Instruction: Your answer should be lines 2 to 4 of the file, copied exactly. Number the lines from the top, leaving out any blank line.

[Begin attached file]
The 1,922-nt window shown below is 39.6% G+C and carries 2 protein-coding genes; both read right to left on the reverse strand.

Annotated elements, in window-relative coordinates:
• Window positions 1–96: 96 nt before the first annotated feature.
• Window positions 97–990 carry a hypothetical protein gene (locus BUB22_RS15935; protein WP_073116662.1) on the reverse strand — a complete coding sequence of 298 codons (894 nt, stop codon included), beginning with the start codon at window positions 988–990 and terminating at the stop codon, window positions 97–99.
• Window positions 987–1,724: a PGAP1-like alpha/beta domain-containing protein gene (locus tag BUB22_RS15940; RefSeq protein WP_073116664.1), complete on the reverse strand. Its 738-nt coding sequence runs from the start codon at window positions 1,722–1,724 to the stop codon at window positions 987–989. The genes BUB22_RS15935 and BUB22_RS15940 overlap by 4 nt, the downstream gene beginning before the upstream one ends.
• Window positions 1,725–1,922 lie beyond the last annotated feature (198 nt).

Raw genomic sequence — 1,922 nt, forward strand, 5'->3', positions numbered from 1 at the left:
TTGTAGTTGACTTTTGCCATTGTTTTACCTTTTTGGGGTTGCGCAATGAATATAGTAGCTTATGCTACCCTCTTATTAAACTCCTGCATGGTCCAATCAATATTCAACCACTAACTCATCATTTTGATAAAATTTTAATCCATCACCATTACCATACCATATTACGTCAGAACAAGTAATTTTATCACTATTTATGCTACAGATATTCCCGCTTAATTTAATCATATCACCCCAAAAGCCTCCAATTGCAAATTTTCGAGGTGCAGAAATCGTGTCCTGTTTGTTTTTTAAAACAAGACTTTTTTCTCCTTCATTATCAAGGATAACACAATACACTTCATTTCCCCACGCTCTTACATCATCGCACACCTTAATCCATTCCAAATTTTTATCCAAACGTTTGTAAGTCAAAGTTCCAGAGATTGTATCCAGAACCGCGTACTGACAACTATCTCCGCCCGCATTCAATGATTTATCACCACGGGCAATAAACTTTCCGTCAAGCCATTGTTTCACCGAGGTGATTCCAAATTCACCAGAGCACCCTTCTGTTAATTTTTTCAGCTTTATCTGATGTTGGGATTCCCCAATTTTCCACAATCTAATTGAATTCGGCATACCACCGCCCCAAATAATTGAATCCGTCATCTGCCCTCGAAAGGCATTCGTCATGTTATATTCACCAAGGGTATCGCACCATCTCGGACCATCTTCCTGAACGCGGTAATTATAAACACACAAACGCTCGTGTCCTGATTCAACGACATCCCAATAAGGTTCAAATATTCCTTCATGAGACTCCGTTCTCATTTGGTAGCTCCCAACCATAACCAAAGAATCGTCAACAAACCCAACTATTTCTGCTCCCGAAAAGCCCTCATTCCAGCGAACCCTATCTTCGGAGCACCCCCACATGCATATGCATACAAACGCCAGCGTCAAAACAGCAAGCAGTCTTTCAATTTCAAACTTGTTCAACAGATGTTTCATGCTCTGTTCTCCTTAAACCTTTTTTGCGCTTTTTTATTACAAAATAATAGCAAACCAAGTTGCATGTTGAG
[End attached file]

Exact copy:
Annotated elements, in window-relative coordinates:
• Window positions 1–96: 96 nt before the first annotated feature.
• Window positions 97–990 carry a hypothetical protein gene (locus BUB22_RS15935; protein WP_073116662.1) on the reverse strand — a complete coding sequence of 298 codons (894 nt, stop codon included), beginning with the start codon at window positions 988–990 and terminating at the stop codon, window positions 97–99.